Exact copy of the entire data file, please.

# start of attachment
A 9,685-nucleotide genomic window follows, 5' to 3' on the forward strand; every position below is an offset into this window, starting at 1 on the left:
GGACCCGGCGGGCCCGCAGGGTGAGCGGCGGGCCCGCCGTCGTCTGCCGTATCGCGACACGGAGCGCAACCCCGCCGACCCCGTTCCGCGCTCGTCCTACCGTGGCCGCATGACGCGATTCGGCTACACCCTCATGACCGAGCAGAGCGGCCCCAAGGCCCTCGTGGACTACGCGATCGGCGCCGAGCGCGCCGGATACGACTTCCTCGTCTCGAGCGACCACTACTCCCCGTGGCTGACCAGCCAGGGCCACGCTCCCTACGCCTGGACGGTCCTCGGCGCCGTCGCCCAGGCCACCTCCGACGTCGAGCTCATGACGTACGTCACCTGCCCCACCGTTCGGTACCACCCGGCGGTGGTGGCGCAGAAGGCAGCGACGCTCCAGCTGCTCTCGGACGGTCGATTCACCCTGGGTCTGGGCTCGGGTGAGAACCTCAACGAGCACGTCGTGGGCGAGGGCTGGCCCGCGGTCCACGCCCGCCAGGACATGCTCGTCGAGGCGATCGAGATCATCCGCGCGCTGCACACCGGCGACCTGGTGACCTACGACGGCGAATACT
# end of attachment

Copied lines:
A 9,685-nucleotide genomic window follows, 5' to 3' on the forward strand; every position below is an offset into this window, starting at 1 on the left:
GGACCCGGCGGGCCCGCAGGGTGAGCGGCGGGCCCGCCGTCGTCTGCCGTATCGCGACACGGAGCGCAACCCCGCCGACCCCGTTCCGCGCTCGTCCTACCGTGGCCGCATGACGCGATTCGGCTACACCCTCATGACCGAGCAGAGCGGCCCCAAGGCCCTCGTGGACTACGCGATCGGCGCCGAGCGCGCCGGATACGACTTCCTCGTCTCGAGCGACCACTACTCCCCGTGGCTGACCAGCCAGGGCCACGCTCCCTACGCCTGGACGGTCCTCGGCGCCGTCGCCCAGGCCACCTCCGACGTCGAGCTCATGACGTACGTCACCTGCCCCACCGTTCGGTACCACCCGGCGGTGGTGGCGCAGAAGGCAGCGACGCTCCAGCTGCTCTCGGACGGTCGATTCACCCTGGGTCTGGGCTCGGGTGAGAACCTCAACGAGCACGTCGTGGGCGAGGGCTGGCCCGCGGTCCACGCCCGCCAGGACATGCTCGTCGAGGCGATCGAGATCATCCGCGCGCTGCACACCGGCGACCTGGTGACCTACGACGGCGAATACT